By Lois Hibbert
Connor knew the first storm had hit when an announcer’s somber goodbye on one station still transmitting cut off mid-sentence, and the lights winked out in the village he was driving through in the pale blue dawn. He had no way of knowing if he was safe; the panicked announcements yesterday said latitudes between 60⁰ south and 60⁰ north were in danger, and the now-dark village behind him was at only 53⁰ north.
Phone reception was gone—not that it made a difference. He knew his parents and siblings were heeding the warnings, but Lisa hadn’t answered his calls since he left four days ago. Now, thoughts of their last conversation stalked him.
“Greg says, Greg says. For god’s sake, Lisa, Greg’s job is to fix the house odds in a casino.” He grabbed an apple and an orange from the food he was packing. “Apple. Orange.” He held up the first hand. “Greg’s opinion.” He registered her blush. The second hand. “Scientists’ predictions.” He kept the hand up. “Billions of tons of radioactive plasma from two of the most massive solar storms in centuries hitting the mid-latitudes—that’s us. A hot knife through soft butter. Satellites, electricity, gone. Nuclear station meltdowns in a week. Two days to find shelter. Radiation killing everything living at the center At the fringe, you might be lucky, in-between, who knows?”
“You said it was just a maybe and other storms didn’t affect anything.”
“Don’t twist my words! I didn’t say just a maybe. The odds are high, maybe even as high as the odds Greg rigs,” he said. “Lisa, listen, one last time, those other storms were weaker and facing away from the earth. 2012 missed the Earth by nine days, 2034 by eleven. Even if they had hit, the magnetic shield was stronger then. You want to bet your life on the odds for these storms?”
She turned away and said she was going out, and he understood: she had finally made a decision on her own. Connor had found her indecision amusing when they moved in three years ago, but amusement had lately mutated to irritation. Opposites attracted, until they didn’t. Tonight, she had chosen to flee, not from a potentially deadly storm, but from him.
“Good luck,” he said. “To you and Greg.”
He distracted himself with action. He had absorbed the philosophy his mother espoused: “The only thing you get from sitting on the fence is a sore butt.” His version was: gather evidence, weigh the pros and cons, then act.
He’d gathered evidence, fascinated for years by the long overdue, inexorable shifting of the magnetic north and south poles, the first time in modern history. Now, scientists said the shift was at a tipping point and the magnetic atmosphere protecting the earth had been weakened by almost 75%. He’d followed the news about the increasing frequency and intensity of Coronal Mass Ejections and explained them to Lisa using the more common term, solar storms.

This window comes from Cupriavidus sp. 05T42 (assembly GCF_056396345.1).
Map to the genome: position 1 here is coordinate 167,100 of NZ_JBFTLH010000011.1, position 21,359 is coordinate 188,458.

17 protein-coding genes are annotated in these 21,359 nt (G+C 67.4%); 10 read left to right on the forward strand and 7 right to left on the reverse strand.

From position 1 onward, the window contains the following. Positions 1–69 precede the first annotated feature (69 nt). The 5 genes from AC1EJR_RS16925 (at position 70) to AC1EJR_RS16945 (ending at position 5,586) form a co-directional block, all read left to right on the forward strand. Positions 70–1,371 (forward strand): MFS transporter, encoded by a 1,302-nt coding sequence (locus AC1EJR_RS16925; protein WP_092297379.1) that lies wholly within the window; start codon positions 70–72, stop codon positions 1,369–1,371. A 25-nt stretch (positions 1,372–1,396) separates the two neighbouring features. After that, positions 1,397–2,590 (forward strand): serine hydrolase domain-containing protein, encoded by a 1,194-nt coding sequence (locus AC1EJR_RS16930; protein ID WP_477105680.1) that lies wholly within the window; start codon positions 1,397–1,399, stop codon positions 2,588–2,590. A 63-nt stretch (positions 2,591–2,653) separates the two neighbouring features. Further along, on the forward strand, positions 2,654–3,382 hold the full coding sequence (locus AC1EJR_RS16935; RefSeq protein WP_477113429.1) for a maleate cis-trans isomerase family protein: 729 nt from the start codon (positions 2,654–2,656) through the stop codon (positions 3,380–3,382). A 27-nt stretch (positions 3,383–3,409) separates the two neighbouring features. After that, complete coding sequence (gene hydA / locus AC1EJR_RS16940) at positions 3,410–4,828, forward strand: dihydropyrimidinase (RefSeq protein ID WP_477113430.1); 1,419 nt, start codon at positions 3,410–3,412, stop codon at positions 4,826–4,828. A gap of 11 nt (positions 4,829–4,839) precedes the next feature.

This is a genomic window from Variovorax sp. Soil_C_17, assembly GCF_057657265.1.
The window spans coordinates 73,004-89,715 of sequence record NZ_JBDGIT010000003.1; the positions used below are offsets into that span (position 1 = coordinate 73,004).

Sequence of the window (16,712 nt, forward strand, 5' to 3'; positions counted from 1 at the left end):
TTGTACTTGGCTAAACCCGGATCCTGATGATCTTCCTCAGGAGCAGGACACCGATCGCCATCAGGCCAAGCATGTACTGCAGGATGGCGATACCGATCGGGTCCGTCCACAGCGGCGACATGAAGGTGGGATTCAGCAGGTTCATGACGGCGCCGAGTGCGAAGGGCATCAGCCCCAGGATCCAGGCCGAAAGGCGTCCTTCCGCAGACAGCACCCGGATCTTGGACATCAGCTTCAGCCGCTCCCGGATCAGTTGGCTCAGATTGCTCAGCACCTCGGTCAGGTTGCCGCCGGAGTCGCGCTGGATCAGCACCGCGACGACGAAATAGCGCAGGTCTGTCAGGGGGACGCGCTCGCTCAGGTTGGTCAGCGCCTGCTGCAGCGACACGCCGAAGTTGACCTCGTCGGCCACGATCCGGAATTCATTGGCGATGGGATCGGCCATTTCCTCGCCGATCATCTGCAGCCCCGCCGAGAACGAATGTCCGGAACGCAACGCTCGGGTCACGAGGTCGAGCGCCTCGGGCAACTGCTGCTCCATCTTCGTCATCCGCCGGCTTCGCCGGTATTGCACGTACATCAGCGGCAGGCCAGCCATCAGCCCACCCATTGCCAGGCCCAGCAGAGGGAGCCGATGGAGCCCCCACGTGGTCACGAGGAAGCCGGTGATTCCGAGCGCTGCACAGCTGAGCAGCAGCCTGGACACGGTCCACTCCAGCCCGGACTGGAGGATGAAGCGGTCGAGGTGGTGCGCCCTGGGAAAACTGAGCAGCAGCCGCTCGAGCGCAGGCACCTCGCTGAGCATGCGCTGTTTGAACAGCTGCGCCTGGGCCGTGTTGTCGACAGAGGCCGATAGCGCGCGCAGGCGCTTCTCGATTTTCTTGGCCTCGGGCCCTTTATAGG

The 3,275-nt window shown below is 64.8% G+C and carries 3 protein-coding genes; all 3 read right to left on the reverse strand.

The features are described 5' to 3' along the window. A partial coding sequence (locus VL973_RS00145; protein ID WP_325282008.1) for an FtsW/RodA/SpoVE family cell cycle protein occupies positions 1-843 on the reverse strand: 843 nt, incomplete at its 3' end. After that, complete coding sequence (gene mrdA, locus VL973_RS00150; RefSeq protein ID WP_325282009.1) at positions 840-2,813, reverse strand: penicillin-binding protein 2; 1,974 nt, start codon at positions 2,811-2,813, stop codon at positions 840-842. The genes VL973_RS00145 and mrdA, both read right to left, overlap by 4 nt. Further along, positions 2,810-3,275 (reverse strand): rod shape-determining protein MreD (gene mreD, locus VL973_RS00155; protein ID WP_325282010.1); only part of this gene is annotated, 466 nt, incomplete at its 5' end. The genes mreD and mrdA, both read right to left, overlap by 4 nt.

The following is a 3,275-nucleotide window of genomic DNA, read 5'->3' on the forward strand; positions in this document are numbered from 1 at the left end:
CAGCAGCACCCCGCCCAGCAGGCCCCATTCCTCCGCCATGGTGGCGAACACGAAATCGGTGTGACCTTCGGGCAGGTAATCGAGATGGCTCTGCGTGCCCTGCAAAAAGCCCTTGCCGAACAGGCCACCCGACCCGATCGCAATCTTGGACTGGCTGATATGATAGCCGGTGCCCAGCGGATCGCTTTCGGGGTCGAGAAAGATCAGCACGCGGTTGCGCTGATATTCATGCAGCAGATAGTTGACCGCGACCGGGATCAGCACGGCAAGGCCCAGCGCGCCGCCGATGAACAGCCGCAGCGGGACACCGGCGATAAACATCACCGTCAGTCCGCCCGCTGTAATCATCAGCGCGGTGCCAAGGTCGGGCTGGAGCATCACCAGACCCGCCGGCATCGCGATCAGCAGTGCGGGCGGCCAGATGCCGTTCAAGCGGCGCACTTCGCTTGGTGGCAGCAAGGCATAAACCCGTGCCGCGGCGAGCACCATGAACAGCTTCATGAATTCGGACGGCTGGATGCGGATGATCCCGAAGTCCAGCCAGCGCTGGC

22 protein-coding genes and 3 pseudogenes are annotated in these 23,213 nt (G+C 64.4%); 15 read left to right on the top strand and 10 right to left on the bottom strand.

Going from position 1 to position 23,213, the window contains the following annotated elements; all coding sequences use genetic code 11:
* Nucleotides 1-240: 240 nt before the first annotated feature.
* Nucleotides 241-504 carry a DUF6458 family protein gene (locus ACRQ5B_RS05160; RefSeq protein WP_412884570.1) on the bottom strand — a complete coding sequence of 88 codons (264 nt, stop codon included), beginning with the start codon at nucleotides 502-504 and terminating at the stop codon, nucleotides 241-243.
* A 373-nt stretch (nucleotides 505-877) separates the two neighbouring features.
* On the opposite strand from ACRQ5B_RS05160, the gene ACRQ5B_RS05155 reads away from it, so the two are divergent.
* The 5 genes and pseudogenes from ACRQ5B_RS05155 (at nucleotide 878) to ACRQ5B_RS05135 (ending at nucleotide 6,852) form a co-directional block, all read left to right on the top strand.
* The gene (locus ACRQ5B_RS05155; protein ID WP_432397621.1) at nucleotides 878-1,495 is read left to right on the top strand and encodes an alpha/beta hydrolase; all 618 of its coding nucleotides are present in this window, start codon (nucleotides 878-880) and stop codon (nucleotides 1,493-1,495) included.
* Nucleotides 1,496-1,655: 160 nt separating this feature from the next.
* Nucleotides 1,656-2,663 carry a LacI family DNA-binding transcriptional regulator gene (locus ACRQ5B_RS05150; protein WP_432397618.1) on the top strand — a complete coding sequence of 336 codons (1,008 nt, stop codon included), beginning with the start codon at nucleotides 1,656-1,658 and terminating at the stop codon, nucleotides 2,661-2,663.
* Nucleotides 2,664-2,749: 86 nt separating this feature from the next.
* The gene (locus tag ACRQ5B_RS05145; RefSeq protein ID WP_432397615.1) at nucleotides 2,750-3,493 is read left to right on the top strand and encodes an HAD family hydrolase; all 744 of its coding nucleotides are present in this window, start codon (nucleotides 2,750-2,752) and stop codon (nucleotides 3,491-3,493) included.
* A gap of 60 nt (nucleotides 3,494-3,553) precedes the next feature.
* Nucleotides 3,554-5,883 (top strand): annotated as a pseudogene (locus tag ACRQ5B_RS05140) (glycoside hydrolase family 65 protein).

He’d weighed the pros and cons of the news over the last month about the chances of one or more storms reaching Earth, odds that had surged in the last two weeks.
Then, he’d acted. Lisa, parroting Greg no doubt, called him an alarmist. He’d bought one of the last non-electric cars produced and stockpiled jerricans of gas from stations across the city. He’d bought dried food from camping outfitters and more warm clothing and boots.
Now, waiting for Lisa, he loaded the car with almost all the non-perishable food from the condo, canteens of water, their camping gear, the dried foods, blankets and clothes, and journals to record whatever his journey would be. He’d try again to convince her when she came home later.
He waited until after midnight, but Lisa didn’t come home and didn’t answer her cell.
He packed the perishable foods and entered the date and time in the first journal. “August 13, 2041, 1:07, a.m. Leaving Toronto. Heading north.”
Traffic was already heavy, some vehicles weighed down like his with goods, others with people. He squeezed in two hitchhikers outside Toronto joining their families in Barrie, two more farther north heading to Thunder Bay, and one later, heading to Winnipeg. He was glad for the company to break up his thoughts and what became non-stop CME news.
Now, on this less traveled northern highway, Connor sped on in silence, trying to outrace death. Covering himself whenever he had to step outside for bathroom breaks or to refill the gas tank, and once, to give one of his jerricans of gas to a motorcyclist couple stranded at the side of the road.
He reached 60⁰ north at nightfall. He pulled over and wept tears of rage against a deity he no longer believed in for the millions of dead and dying and tears of grief for lost love. At last, completely spent, he reached for his journal but wrote only “Aug 17, 2041. 8:47 p.m.”, unable to find more words. He finally added with a shaking hand, “Abyss.”